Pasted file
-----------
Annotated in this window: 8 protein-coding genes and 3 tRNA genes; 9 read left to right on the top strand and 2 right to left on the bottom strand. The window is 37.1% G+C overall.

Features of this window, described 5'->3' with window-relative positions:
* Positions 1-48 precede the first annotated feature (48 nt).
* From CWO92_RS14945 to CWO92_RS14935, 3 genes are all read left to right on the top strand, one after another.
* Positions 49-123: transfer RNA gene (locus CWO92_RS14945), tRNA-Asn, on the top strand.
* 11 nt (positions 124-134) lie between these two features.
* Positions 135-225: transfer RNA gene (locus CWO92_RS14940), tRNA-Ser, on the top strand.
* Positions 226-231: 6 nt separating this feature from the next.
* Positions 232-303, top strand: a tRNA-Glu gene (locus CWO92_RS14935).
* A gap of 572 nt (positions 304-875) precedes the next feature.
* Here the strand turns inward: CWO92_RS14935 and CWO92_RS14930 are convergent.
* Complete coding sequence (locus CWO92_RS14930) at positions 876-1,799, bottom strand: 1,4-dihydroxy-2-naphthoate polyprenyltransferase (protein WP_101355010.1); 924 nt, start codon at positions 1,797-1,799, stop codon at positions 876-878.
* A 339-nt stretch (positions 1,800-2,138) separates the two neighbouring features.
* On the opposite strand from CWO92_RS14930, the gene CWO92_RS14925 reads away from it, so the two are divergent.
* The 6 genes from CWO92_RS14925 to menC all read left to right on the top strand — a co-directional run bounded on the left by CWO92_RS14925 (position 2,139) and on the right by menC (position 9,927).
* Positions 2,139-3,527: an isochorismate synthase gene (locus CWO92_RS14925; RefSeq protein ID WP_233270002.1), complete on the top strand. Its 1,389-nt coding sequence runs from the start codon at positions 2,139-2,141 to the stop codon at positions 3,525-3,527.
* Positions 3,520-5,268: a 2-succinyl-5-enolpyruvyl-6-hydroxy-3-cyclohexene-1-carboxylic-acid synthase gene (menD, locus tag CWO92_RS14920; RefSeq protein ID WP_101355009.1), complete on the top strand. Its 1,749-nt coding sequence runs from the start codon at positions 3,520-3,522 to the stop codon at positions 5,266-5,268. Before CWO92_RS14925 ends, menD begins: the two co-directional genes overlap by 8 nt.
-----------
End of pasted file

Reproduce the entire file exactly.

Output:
Annotated in this window: 8 protein-coding genes and 3 tRNA genes; 9 read left to right on the top strand and 2 right to left on the bottom strand. The window is 37.1% G+C overall.

Features of this window, described 5'->3' with window-relative positions:
* Positions 1-48 precede the first annotated feature (48 nt).
* From CWO92_RS14945 to CWO92_RS14935, 3 genes are all read left to right on the top strand, one after another.
* Positions 49-123: transfer RNA gene (locus CWO92_RS14945), tRNA-Asn, on the top strand.
* 11 nt (positions 124-134) lie between these two features.
* Positions 135-225: transfer RNA gene (locus CWO92_RS14940), tRNA-Ser, on the top strand.
* Positions 226-231: 6 nt separating this feature from the next.
* Positions 232-303, top strand: a tRNA-Glu gene (locus CWO92_RS14935).
* A gap of 572 nt (positions 304-875) precedes the next feature.
* Here the strand turns inward: CWO92_RS14935 and CWO92_RS14930 are convergent.
* Complete coding sequence (locus CWO92_RS14930) at positions 876-1,799, bottom strand: 1,4-dihydroxy-2-naphthoate polyprenyltransferase (protein WP_101355010.1); 924 nt, start codon at positions 1,797-1,799, stop codon at positions 876-878.
* A 339-nt stretch (positions 1,800-2,138) separates the two neighbouring features.
* On the opposite strand from CWO92_RS14930, the gene CWO92_RS14925 reads away from it, so the two are divergent.
* The 6 genes from CWO92_RS14925 to menC all read left to right on the top strand — a co-directional run bounded on the left by CWO92_RS14925 (position 2,139) and on the right by menC (position 9,927).
* Positions 2,139-3,527: an isochorismate synthase gene (locus CWO92_RS14925; RefSeq protein ID WP_233270002.1), complete on the top strand. Its 1,389-nt coding sequence runs from the start codon at positions 2,139-2,141 to the stop codon at positions 3,525-3,527.
* Positions 3,520-5,268: a 2-succinyl-5-enolpyruvyl-6-hydroxy-3-cyclohexene-1-carboxylic-acid synthase gene (menD, locus tag CWO92_RS14920; RefSeq protein ID WP_101355009.1), complete on the top strand. Its 1,749-nt coding sequence runs from the start codon at positions 3,520-3,522 to the stop codon at positions 5,266-5,268. Before CWO92_RS14925 ends, menD begins: the two co-directional genes overlap by 8 nt.